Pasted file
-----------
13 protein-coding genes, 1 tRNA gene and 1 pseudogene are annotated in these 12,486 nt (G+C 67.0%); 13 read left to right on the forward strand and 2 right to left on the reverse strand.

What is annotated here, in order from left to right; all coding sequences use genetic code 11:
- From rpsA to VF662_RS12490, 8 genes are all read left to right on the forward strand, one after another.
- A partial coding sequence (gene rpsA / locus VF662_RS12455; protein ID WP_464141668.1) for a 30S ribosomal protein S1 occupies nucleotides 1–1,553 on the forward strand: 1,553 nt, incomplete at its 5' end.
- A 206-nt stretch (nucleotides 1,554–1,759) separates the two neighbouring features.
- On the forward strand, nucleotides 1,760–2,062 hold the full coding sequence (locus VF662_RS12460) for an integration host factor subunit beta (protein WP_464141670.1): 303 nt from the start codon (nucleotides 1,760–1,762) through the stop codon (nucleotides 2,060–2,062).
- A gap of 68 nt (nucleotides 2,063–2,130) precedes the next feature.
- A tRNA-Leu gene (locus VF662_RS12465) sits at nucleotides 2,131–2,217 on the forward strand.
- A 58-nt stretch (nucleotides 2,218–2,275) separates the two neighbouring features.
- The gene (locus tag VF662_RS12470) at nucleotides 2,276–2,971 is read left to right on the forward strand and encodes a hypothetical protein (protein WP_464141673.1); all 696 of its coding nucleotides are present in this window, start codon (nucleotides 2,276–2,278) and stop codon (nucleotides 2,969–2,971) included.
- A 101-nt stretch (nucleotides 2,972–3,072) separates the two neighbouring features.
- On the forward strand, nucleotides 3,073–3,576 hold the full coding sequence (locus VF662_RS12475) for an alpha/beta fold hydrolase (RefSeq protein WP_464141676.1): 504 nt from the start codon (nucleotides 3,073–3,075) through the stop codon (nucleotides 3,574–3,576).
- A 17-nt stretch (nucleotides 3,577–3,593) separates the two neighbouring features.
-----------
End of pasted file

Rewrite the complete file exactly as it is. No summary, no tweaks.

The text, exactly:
13 protein-coding genes, 1 tRNA gene and 1 pseudogene are annotated in these 12,486 nt (G+C 67.0%); 13 read left to right on the forward strand and 2 right to left on the reverse strand.

What is annotated here, in order from left to right; all coding sequences use genetic code 11:
- From rpsA to VF662_RS12490, 8 genes are all read left to right on the forward strand, one after another.
- A partial coding sequence (gene rpsA / locus VF662_RS12455; protein ID WP_464141668.1) for a 30S ribosomal protein S1 occupies nucleotides 1–1,553 on the forward strand: 1,553 nt, incomplete at its 5' end.
- A 206-nt stretch (nucleotides 1,554–1,759) separates the two neighbouring features.
- On the forward strand, nucleotides 1,760–2,062 hold the full coding sequence (locus VF662_RS12460) for an integration host factor subunit beta (protein WP_464141670.1): 303 nt from the start codon (nucleotides 1,760–1,762) through the stop codon (nucleotides 2,060–2,062).
- A gap of 68 nt (nucleotides 2,063–2,130) precedes the next feature.
- A tRNA-Leu gene (locus VF662_RS12465) sits at nucleotides 2,131–2,217 on the forward strand.
- A 58-nt stretch (nucleotides 2,218–2,275) separates the two neighbouring features.
- The gene (locus tag VF662_RS12470) at nucleotides 2,276–2,971 is read left to right on the forward strand and encodes a hypothetical protein (protein WP_464141673.1); all 696 of its coding nucleotides are present in this window, start codon (nucleotides 2,276–2,278) and stop codon (nucleotides 2,969–2,971) included.
- A 101-nt stretch (nucleotides 2,972–3,072) separates the two neighbouring features.
- On the forward strand, nucleotides 3,073–3,576 hold the full coding sequence (locus VF662_RS12475) for an alpha/beta fold hydrolase (RefSeq protein WP_464141676.1): 504 nt from the start codon (nucleotides 3,073–3,075) through the stop codon (nucleotides 3,574–3,576).
- A 17-nt stretch (nucleotides 3,577–3,593) separates the two neighbouring features.